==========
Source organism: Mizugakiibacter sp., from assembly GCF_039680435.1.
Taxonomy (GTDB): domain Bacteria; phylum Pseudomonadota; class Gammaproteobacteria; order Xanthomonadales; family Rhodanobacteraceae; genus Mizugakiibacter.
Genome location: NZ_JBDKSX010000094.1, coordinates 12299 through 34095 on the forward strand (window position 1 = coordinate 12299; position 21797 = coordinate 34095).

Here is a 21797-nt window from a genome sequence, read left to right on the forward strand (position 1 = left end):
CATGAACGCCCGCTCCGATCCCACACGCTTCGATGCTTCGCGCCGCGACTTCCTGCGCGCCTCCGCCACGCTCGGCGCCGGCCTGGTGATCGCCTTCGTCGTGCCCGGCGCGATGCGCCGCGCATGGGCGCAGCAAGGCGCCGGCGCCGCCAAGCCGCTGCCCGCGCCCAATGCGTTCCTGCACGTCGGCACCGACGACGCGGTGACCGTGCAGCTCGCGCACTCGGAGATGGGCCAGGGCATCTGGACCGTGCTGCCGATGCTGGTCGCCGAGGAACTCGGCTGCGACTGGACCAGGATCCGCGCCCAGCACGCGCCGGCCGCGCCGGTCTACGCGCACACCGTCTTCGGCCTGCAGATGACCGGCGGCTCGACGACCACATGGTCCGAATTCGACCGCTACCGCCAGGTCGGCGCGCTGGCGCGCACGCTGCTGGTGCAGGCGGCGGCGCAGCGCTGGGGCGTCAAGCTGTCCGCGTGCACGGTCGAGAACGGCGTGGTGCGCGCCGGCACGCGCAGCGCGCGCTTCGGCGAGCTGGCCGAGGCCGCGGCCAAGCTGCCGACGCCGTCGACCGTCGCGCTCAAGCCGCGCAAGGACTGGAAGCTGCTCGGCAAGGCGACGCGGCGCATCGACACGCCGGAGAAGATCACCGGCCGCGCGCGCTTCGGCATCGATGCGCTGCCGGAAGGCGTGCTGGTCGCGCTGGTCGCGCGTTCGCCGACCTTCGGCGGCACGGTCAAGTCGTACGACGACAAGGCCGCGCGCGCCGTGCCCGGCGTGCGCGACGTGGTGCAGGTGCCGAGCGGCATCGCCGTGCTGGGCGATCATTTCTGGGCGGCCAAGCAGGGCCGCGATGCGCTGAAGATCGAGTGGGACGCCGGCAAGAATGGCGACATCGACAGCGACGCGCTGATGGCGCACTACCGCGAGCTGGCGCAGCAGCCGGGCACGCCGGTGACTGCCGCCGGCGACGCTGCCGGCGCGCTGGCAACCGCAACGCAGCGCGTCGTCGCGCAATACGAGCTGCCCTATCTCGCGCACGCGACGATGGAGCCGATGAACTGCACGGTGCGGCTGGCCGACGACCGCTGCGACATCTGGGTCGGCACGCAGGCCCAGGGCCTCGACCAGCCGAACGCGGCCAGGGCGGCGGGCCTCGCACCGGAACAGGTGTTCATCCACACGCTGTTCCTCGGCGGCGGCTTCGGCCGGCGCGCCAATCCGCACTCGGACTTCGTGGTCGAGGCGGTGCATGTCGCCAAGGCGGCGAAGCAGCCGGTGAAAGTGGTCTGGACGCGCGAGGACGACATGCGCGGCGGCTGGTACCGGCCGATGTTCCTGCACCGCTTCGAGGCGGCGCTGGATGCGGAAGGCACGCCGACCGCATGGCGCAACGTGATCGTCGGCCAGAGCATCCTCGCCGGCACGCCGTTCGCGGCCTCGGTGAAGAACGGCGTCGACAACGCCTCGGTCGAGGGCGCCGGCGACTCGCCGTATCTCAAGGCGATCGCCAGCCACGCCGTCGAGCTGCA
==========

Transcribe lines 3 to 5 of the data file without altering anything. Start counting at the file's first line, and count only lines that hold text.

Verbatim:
Genome location: NZ_JBDKSX010000094.1, coordinates 12299 through 34095 on the forward strand (window position 1 = coordinate 12299; position 21797 = coordinate 34095).

Here is a 21797-nt window from a genome sequence, read left to right on the forward strand (position 1 = left end):
CATGAACGCCCGCTCCGATCCCACACGCTTCGATGCTTCGCGCCGCGACTTCCTGCGCGCCTCCGCCACGCTCGGCGCCGGCCTGGTGATCGCCTTCGTCGTGCCCGGCGCGATGCGCCGCGCATGGGCGCAGCAAGGCGCCGGCGCCGCCAAGCCGCTGCCCGCGCCCAATGCGTTCCTGCACGTCGGCACCGACGACGCGGTGACCGTGCAGCTCGCGCACTCGGAGATGGGCCAGGGCATCTGGACCGTGCTGCCGATGCTGGTCGCCGAGGAACTCGGCTGCGACTGGACCAGGATCCGCGCCCAGCACGCGCCGGCCGCGCCGGTCTACGCGCACACCGTCTTCGGCCTGCAGATGACCGGCGGCTCGACGACCACATGGTCCGAATTCGACCGCTACCGCCAGGTCGGCGCGCTGGCGCGCACGCTGCTGGTGCAGGCGGCGGCGCAGCGCTGGGGCGTCAAGCTGTCCGCGTGCACGGTCGAGAACGGCGTGGTGCGCGCCGGCACGCGCAGCGCGCGCTTCGGCGAGCTGGCCGAGGCCGCGGCCAAGCTGCCGACGCCGTCGACCGTCGCGCTCAAGCCGCGCAAGGACTGGAAGCTGCTCGGCAAGGCGACGCGGCGCATCGACACGCCGGAGAAGATCACCGGCCGCGCGCGCTTCGGCATCGATGCGCTGCCGGAAGGCGTGCTGGTCGCGCTGGTCGCGCGTTCGCCGACCTTCGGCGGCACGGTCAAGTCGTACGACGACAAGGCCGCGCGCGCCGTGCCCGGCGTGCGCGACGTGGTGCAGGTGCCGAGCGGCATCGCCGTGCTGGGCGATCATTTCTGGGCGGCCAAGCAGGGCCGCGATGCGCTGAAGATCGAGTGGGACGCCGGCAAGAATGGCGACATCGACAGCGACGCGCTGATGGCGCACTACCGCGAGCTGGCGCAGCAGCCGGGCACGCCGGTGACTGCCGCCGGCGACGCTGCCGGCGCGCTGGCAACCGCAACGCAGCGCGTCGTCGCGCAATACGAGCTGCCCTATCTCGCGCACGCGACGATGGAGCCGATGAACTGCACGGTGCGGCTGGCCGACGACCGCTGCGACATCTGGGTCGGCACGCAGGCCCAGGGCCTCGACCAGCCGAACGCGGCCAGGGCGGCGGGCCTCGCACCGGAACAGGTGTTCATCCACACGCTGTTCCTCGGCGGCGGCTTCGGCCGGCGCGCCAATCCGCACTCGGACTTCGTGGTCGAGGCGGTGCATGTCGCCAAGGCGGCGAAGCAGCCGGTGAAAGTGGTCTGGACGCGCGAGGACGACATGCGCGGCGGCTGGTACCGGCCGATGTTCCTGCACCGCTTCGAGGCGGCGCTGGATGCGGAAGGCACGCCGACCGCATGGCGCAACGTGATCGTCGGCCAGAGCATCCTCGCCGGCACGCCGTTCGCGGCCTCGGTGAAGAACGGCGTCGACAACGCCTCGGTCGAGGGCGCCGGCGACTCGCCGTATCTCAAGGCGATCGCCAGCCACGCCGTCGAGCTGCA